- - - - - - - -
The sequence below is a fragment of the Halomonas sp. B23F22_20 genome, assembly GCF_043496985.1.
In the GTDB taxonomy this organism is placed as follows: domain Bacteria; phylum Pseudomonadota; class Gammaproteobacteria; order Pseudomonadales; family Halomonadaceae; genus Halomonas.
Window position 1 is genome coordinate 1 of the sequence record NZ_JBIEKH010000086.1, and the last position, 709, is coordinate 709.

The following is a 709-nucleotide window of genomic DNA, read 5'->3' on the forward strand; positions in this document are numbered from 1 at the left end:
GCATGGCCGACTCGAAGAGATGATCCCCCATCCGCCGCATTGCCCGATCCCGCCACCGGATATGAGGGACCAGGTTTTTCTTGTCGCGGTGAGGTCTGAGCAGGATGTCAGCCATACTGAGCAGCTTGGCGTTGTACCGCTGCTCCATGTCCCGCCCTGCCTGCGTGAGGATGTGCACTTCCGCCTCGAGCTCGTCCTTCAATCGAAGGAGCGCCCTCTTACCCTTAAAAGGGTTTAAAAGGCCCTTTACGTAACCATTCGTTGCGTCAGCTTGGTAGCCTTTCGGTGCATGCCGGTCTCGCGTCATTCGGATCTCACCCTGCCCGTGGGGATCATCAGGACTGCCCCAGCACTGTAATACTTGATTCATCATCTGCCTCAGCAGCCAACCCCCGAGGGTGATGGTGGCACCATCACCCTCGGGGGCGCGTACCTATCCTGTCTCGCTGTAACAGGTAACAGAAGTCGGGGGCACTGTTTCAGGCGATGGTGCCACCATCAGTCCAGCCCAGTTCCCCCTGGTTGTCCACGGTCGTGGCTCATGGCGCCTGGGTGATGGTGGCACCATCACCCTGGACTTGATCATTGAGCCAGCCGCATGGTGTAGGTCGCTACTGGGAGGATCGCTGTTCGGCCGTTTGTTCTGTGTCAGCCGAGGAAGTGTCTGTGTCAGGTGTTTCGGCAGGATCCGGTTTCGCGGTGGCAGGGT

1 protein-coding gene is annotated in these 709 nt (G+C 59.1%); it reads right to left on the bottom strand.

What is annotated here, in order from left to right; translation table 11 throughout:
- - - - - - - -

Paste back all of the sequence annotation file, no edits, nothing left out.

The sequence below is a fragment of the Halomonas sp. B23F22_20 genome, assembly GCF_043496985.1.
In the GTDB taxonomy this organism is placed as follows: domain Bacteria; phylum Pseudomonadota; class Gammaproteobacteria; order Pseudomonadales; family Halomonadaceae; genus Halomonas.
Window position 1 is genome coordinate 1 of the sequence record NZ_JBIEKH010000086.1, and the last position, 709, is coordinate 709.

The following is a 709-nucleotide window of genomic DNA, read 5'->3' on the forward strand; positions in this document are numbered from 1 at the left end:
GCATGGCCGACTCGAAGAGATGATCCCCCATCCGCCGCATTGCCCGATCCCGCCACCGGATATGAGGGACCAGGTTTTTCTTGTCGCGGTGAGGTCTGAGCAGGATGTCAGCCATACTGAGCAGCTTGGCGTTGTACCGCTGCTCCATGTCCCGCCCTGCCTGCGTGAGGATGTGCACTTCCGCCTCGAGCTCGTCCTTCAATCGAAGGAGCGCCCTCTTACCCTTAAAAGGGTTTAAAAGGCCCTTTACGTAACCATTCGTTGCGTCAGCTTGGTAGCCTTTCGGTGCATGCCGGTCTCGCGTCATTCGGATCTCACCCTGCCCGTGGGGATCATCAGGACTGCCCCAGCACTGTAATACTTGATTCATCATCTGCCTCAGCAGCCAACCCCCGAGGGTGATGGTGGCACCATCACCCTCGGGGGCGCGTACCTATCCTGTCTCGCTGTAACAGGTAACAGAAGTCGGGGGCACTGTTTCAGGCGATGGTGCCACCATCAGTCCAGCCCAGTTCCCCCTGGTTGTCCACGGTCGTGGCTCATGGCGCCTGGGTGATGGTGGCACCATCACCCTGGACTTGATCATTGAGCCAGCCGCATGGTGTAGGTCGCTACTGGGAGGATCGCTGTTCGGCCGTTTGTTCTGTGTCAGCCGAGGAAGTGTCTGTGTCAGGTGTTTCGGCAGGATCCGGTTTCGCGGTGGCAGGGT

1 protein-coding gene is annotated in these 709 nt (G+C 59.1%); it reads right to left on the bottom strand.

What is annotated here, in order from left to right; translation table 11 throughout: